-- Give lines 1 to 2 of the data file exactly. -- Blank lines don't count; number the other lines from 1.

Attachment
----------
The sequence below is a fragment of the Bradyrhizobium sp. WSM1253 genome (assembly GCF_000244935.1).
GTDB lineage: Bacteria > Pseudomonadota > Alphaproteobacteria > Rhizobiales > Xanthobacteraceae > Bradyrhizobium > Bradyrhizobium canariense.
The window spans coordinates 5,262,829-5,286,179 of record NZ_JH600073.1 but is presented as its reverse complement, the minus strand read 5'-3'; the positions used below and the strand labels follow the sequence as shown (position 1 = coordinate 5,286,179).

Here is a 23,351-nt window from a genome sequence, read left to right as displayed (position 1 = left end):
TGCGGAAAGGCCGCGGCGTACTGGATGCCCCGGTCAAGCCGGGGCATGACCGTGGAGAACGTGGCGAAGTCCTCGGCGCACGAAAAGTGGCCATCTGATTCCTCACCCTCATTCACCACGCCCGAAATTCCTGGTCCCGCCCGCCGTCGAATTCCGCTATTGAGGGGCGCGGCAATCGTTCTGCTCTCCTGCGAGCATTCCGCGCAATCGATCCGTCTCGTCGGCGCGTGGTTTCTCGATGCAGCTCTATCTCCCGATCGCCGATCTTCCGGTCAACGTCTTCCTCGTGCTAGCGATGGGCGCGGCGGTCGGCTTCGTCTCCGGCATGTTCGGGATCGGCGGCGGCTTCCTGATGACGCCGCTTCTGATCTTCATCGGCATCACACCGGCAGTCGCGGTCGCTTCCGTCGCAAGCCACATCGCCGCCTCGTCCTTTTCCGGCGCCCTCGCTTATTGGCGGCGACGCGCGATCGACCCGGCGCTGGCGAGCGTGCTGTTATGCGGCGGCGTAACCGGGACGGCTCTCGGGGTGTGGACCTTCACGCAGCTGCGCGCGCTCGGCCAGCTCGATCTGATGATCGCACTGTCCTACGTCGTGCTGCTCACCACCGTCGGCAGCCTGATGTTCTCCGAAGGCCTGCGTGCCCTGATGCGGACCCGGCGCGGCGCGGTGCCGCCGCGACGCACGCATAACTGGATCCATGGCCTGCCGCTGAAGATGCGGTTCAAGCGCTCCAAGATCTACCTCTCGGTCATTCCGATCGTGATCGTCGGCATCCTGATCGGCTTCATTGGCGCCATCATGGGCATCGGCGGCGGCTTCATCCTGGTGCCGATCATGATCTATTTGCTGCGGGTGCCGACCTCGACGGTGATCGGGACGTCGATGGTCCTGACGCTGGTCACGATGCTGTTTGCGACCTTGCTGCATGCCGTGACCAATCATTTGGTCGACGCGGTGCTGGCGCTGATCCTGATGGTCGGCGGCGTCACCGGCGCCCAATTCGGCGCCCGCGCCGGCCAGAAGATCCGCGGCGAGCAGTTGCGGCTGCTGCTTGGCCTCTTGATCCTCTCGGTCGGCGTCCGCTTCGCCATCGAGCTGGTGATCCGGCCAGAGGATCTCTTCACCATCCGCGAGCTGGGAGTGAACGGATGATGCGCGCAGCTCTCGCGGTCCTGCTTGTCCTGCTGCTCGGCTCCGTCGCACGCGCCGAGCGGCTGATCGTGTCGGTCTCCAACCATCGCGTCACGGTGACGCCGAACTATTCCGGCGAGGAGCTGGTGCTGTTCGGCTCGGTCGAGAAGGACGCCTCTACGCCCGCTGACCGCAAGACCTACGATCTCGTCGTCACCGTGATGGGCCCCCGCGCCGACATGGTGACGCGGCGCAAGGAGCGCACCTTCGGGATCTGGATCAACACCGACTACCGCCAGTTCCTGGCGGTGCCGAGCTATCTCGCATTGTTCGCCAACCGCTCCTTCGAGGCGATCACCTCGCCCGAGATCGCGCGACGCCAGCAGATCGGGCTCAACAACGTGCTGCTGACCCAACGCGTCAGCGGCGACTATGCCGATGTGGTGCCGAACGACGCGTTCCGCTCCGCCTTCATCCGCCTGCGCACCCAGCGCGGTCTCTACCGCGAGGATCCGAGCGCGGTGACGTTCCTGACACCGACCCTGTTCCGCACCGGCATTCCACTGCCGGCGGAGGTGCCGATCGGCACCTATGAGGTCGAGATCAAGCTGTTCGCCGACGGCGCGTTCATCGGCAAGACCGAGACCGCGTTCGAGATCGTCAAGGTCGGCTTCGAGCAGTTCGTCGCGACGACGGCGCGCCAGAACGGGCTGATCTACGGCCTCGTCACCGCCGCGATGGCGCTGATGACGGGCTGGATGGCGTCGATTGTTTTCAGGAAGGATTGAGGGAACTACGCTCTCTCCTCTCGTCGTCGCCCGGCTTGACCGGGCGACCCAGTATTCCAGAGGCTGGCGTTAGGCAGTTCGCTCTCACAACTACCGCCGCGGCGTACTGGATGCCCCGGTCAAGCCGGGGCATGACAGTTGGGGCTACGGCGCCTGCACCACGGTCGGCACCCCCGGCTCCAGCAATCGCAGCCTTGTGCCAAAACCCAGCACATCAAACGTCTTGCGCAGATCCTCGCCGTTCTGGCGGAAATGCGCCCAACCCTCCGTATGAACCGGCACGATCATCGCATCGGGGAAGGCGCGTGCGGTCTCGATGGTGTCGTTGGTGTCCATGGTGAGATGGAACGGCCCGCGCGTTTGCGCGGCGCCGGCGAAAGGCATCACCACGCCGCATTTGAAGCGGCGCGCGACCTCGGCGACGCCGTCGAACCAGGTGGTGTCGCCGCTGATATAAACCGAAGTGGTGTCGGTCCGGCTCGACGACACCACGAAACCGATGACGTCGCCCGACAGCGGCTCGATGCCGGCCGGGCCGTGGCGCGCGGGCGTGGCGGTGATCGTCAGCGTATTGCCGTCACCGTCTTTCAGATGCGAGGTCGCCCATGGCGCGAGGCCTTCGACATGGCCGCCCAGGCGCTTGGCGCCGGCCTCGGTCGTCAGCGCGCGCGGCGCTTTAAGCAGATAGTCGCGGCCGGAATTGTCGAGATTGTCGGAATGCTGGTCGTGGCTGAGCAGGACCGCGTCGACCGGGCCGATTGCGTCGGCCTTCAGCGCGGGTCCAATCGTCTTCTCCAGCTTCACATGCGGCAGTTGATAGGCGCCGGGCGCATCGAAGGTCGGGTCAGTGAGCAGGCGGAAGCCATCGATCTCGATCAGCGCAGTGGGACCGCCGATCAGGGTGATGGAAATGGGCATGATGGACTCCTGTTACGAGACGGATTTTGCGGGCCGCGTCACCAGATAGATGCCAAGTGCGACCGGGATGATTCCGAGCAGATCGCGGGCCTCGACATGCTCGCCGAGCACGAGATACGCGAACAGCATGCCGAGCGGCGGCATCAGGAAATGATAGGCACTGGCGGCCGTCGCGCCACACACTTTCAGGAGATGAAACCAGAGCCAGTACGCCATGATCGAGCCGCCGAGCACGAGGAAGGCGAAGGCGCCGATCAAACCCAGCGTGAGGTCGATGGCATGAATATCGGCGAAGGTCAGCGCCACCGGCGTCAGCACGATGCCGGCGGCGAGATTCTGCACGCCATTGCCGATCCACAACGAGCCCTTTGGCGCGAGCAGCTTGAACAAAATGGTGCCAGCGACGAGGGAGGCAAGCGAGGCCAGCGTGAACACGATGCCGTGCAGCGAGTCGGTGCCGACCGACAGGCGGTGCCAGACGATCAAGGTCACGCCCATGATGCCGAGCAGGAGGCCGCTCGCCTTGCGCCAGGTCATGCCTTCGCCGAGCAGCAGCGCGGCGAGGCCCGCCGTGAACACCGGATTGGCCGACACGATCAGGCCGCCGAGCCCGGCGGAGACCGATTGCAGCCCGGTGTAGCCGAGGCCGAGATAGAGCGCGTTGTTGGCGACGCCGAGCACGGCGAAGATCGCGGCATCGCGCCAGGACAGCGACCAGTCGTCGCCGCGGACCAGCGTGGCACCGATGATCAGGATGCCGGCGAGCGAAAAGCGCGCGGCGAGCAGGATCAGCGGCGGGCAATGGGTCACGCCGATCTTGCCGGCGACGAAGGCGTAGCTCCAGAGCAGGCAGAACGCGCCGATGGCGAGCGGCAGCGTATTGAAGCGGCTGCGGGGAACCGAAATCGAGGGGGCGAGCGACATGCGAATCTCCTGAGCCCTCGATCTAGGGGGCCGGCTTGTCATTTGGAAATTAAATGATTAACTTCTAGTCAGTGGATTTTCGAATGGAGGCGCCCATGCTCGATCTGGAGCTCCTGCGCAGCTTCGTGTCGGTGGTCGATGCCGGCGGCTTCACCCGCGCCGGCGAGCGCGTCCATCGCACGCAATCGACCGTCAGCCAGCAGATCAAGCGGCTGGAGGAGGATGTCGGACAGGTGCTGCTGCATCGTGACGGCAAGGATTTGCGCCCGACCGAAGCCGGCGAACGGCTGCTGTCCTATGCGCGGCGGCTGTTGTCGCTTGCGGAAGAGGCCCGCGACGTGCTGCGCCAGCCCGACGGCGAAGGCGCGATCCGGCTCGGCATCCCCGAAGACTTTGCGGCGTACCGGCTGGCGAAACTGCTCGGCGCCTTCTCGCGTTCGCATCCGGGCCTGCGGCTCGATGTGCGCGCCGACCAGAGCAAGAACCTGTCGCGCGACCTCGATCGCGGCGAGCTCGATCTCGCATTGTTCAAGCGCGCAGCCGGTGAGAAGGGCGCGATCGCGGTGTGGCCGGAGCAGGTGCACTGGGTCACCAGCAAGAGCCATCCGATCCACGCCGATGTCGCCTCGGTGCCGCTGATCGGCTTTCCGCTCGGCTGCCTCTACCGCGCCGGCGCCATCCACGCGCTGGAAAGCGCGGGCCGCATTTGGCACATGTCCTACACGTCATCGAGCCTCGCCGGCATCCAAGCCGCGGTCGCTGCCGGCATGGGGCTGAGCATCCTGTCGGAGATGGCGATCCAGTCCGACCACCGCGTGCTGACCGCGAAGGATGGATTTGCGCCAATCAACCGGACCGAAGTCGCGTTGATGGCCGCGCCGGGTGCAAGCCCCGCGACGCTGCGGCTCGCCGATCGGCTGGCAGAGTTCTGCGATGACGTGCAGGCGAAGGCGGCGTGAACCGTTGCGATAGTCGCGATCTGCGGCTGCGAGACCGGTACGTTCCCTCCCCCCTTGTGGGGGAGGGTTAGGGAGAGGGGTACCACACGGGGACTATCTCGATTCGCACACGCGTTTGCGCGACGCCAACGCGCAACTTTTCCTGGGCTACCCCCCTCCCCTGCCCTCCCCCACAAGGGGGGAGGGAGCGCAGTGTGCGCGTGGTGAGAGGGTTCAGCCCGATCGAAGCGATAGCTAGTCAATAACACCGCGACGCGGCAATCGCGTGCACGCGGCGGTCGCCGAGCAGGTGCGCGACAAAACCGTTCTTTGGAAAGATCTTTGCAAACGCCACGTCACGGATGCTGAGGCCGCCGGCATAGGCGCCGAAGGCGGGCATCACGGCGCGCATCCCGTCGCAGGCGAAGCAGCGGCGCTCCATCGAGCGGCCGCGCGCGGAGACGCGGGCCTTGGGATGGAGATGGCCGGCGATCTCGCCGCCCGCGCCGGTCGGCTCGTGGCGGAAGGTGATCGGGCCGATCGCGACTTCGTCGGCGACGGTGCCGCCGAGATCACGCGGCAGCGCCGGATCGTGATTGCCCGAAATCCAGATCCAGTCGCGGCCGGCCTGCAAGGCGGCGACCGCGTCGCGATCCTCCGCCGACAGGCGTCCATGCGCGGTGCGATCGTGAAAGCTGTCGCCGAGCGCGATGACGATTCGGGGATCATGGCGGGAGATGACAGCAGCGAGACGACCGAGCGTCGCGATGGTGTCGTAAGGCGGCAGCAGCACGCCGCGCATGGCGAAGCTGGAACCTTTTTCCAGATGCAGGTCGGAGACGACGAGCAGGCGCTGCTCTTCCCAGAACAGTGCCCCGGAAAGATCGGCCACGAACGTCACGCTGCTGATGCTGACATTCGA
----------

The sequence below is a fragment of the Bradyrhizobium sp. WSM1253 genome (assembly GCF_000244935.1).
GTDB lineage: Bacteria > Pseudomonadota > Alphaproteobacteria > Rhizobiales > Xanthobacteraceae > Bradyrhizobium > Bradyrhizobium canariense.